It is easy to find takers for perfectly round orange pumpkins -- but what about their ugly cousins? From wart-covered "Lunch Lady" gourds to mangled-looking "Turban" squash, these are the unconventional pumpkins.

"I personally like the look of them," says Don McKay, who grows more than 40 varieties at his place, Helen's Pumpkin Farm in Aquebogue. "The odd-looking, lumpy ones just go with the concept of ghouls and goblins."

Unusual crops

When it comes to specialty pumpkins, McKay and other East End farmers say interest has been growing steadily, particularly in the past five years.

"People are so clever with what they do with them," says Al Krupski, of Krupski's Farm in Peconic. Gourds and unusual pumpkins make up about a third of his entire crop.

"I look for the strangest, funniest, unique ones," says Ted Maleska, of Bethpage, who came to pumpkin-pick at Krupski's with his wife, Lisa, and their two daughters. Their wheelbarrow is full of squat "Cinderella" pumpkins with deeply grooved reddish-orange skin and wildly colored gourds with winglike flaps. Some are destined for their porch -- others will be kept for display indoors.

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His daughter Taylor, 15, picks up a chunky pumpkin that's completely covered with what looks like peanut shells.

"No, not that one," Ted says, as Taylor makes a face. Eventually, they settle on a peanut pumpkin that's only has about a third of its skin covered.

Ugly is alluring

At Ver Der Ber's Garden Center in Aquebogue, malletlike "Caveman Clubs" and thick-bodied "Snake" gourds get more lookers than takers.

"It looks like a hybrid experiment gone wrong," says Robert Dolce, of Manorville, eyeing a specimen that's nearly 3 feet long. "I'm not sure I'd take home some of the wacky looking ones."

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The sentiment is shared.

"It is the ugliest thing ever," declares 5-year-old Grace Sjoholm, of West Babylon, wrinkling her nose at a greenish-brown bottle gourd shaped like an hourglass. Her dad Joe, 34, coaxes her to touch a lump-covered squash.

"I'd sit it right in front of the house for everyone to see," he says. Grace remains unconvinced.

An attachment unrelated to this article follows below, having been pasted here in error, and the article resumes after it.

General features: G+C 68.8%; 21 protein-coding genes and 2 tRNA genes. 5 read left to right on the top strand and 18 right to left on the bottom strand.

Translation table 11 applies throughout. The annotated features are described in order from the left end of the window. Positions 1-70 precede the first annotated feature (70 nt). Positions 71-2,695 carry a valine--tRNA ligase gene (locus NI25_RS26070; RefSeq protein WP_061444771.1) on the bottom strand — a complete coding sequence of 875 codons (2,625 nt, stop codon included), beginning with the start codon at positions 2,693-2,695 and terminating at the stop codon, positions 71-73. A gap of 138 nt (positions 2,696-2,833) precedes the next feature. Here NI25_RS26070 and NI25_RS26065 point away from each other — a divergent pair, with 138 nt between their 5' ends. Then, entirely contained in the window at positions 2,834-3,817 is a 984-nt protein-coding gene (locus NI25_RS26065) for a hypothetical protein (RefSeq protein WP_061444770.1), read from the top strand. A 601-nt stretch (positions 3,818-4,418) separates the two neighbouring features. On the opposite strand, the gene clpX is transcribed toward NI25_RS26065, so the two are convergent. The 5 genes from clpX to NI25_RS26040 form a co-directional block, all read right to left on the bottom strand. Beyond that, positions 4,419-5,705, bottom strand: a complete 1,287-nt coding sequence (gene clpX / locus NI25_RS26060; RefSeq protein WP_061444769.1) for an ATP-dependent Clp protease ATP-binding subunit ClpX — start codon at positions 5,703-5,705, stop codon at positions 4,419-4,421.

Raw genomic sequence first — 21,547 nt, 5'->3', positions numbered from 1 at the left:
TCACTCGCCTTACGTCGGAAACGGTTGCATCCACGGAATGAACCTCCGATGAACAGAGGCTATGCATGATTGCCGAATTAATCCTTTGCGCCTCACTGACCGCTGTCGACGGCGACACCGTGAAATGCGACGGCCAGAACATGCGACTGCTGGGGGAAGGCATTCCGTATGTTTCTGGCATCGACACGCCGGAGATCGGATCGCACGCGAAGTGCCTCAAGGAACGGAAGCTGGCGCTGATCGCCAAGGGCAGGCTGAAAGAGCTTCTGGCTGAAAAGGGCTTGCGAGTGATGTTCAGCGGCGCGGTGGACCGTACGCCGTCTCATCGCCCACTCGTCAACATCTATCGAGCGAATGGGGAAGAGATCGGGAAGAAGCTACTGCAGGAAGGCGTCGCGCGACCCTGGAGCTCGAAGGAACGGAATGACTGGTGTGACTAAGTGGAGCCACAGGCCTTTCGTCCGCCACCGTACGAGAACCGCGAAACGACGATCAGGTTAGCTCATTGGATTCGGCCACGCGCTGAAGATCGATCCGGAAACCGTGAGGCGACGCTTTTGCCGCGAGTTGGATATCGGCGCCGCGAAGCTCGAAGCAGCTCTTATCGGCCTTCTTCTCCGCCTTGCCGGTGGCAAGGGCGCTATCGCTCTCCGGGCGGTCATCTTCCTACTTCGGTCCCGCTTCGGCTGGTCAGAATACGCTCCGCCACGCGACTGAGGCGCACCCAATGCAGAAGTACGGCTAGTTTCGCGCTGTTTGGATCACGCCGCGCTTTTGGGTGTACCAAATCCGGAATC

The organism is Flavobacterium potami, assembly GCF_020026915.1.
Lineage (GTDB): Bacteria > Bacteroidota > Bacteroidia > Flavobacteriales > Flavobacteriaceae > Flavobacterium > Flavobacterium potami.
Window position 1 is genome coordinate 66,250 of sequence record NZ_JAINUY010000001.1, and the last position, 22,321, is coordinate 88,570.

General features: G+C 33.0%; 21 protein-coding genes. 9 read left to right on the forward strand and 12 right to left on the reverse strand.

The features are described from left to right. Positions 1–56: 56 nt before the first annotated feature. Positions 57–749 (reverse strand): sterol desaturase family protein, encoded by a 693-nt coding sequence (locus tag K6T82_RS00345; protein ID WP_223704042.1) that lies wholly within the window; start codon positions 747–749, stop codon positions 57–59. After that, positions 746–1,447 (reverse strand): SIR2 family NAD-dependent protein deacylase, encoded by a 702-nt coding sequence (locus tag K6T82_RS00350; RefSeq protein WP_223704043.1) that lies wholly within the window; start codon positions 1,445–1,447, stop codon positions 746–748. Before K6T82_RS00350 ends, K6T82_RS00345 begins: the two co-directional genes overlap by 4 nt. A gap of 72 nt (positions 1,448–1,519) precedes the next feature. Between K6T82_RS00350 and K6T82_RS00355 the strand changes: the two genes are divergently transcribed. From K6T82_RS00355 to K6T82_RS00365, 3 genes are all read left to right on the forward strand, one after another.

Unusual is commonplace at Helen's Pumpkin Farm, where shoppers loaded wheelbarrows with colorful, curiously shaped gourds, big lumpy pumpkins and tiny ones with speckles and wings.

"It is beautiful, but I'm not sure what it is," says Nancy Crean, 47, of Miller Place, running her hand over a large orange gourd with rows of green warts. "I like the texture of them."

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Into her wagon it goes, joining a red Hubbard pumpkin and some conventional orange ones.

Ellen Seles, of Williston Park, was particularly smitten by a green "Swan" gourd with a gracefully arched neck.

"You're coming home with me," she says, patting its head affectionately.

For more: Where to find 'ugly'

Many U-pick farms have some varieties of gourds or specialty pumpkins for sale. Expect to pay at least 10 cents more per pound than for conventional pumpkins -- gourds are often priced individually.

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Helen's Pumpkin Farm

Union Avenue and Route 105, Aquebogue

INFO 631-779-2893

More than 40 varieties of specialty pumpkins (69 cents a pound) and gourds.

Krupski's Farm

38030 Main Rd. (Route 25), Peconic

INFO 631-734-6847

Grows more than 30 gourds and unusual squashes priced from 69 cents a pound.

Ver Der Ber's Garden Center

459 Rte. 25, Aquebogue

INFO 631-722-4388, verderbers.com

Large and small varieties of gourds and pumpkins.